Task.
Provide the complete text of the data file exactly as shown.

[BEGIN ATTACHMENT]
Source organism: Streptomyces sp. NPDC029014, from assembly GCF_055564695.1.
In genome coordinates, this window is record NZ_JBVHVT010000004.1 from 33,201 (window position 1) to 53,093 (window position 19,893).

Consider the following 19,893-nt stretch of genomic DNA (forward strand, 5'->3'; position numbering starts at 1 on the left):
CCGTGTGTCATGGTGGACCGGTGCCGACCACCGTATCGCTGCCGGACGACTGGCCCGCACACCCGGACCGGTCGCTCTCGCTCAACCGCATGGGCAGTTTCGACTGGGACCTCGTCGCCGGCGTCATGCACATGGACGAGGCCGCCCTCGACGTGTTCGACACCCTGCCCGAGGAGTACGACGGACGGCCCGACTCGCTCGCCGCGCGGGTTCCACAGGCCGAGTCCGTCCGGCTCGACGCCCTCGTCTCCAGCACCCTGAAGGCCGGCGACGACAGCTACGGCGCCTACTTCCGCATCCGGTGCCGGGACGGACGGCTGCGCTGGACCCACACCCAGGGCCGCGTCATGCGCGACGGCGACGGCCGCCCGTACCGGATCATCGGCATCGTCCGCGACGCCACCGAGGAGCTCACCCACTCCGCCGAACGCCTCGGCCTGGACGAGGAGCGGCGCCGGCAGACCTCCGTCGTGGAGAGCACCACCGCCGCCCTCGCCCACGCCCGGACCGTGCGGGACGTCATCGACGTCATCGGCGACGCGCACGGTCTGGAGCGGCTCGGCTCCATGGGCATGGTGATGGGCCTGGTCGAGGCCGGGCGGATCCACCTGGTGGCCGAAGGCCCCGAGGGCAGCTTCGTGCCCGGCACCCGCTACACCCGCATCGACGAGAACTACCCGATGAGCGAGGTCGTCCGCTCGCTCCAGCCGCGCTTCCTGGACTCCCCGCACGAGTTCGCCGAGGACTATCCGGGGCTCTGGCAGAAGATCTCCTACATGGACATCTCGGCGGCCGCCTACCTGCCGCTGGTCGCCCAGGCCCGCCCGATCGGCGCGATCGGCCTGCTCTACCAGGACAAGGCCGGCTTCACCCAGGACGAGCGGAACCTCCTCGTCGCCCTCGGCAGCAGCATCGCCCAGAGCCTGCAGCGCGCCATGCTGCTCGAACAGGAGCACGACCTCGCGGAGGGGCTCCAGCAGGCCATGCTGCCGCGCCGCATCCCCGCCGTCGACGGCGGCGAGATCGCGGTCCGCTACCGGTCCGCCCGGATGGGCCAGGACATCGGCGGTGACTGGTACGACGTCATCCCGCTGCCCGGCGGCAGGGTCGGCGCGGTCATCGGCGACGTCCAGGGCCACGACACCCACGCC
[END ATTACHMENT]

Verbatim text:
Source organism: Streptomyces sp. NPDC029014, from assembly GCF_055564695.1.
In genome coordinates, this window is record NZ_JBVHVT010000004.1 from 33,201 (window position 1) to 53,093 (window position 19,893).

Consider the following 19,893-nt stretch of genomic DNA (forward strand, 5'->3'; position numbering starts at 1 on the left):
CCGTGTGTCATGGTGGACCGGTGCCGACCACCGTATCGCTGCCGGACGACTGGCCCGCACACCCGGACCGGTCGCTCTCGCTCAACCGCATGGGCAGTTTCGACTGGGACCTCGTCGCCGGCGTCATGCACATGGACGAGGCCGCCCTCGACGTGTTCGACACCCTGCCCGAGGAGTACGACGGACGGCCCGACTCGCTCGCCGCGCGGGTTCCACAGGCCGAGTCCGTCCGGCTCGACGCCCTCGTCTCCAGCACCCTGAAGGCCGGCGACGACAGCTACGGCGCCTACTTCCGCATCCGGTGCCGGGACGGACGGCTGCGCTGGACCCACACCCAGGGCCGCGTCATGCGCGACGGCGACGGCCGCCCGTACCGGATCATCGGCATCGTCCGCGACGCCACCGAGGAGCTCACCCACTCCGCCGAACGCCTCGGCCTGGACGAGGAGCGGCGCCGGCAGACCTCCGTCGTGGAGAGCACCACCGCCGCCCTCGCCCACGCCCGGACCGTGCGGGACGTCATCGACGTCATCGGCGACGCGCACGGTCTGGAGCGGCTCGGCTCCATGGGCATGGTGATGGGCCTGGTCGAGGCCGGGCGGATCCACCTGGTGGCCGAAGGCCCCGAGGGCAGCTTCGTGCCCGGCACCCGCTACACCCGCATCGACGAGAACTACCCGATGAGCGAGGTCGTCCGCTCGCTCCAGCCGCGCTTCCTGGACTCCCCGCACGAGTTCGCCGAGGACTATCCGGGGCTCTGGCAGAAGATCTCCTACATGGACATCTCGGCGGCCGCCTACCTGCCGCTGGTCGCCCAGGCCCGCCCGATCGGCGCGATCGGCCTGCTCTACCAGGACAAGGCCGGCTTCACCCAGGACGAGCGGAACCTCCTCGTCGCCCTCGGCAGCAGCATCGCCCAGAGCCTGCAGCGCGCCATGCTGCTCGAACAGGAGCACGACCTCGCGGAGGGGCTCCAGCAGGCCATGCTGCCGCGCCGCATCCCCGCCGTCGACGGCGGCGAGATCGCGGTCCGCTACCGGTCCGCCCGGATGGGCCAGGACATCGGCGGTGACTGGTACGACGTCATCCCGCTGCCCGGCGGCAGGGTCGGCGCGGTCATCGGCGACGTCCAGGGCCACGACACCCACGCC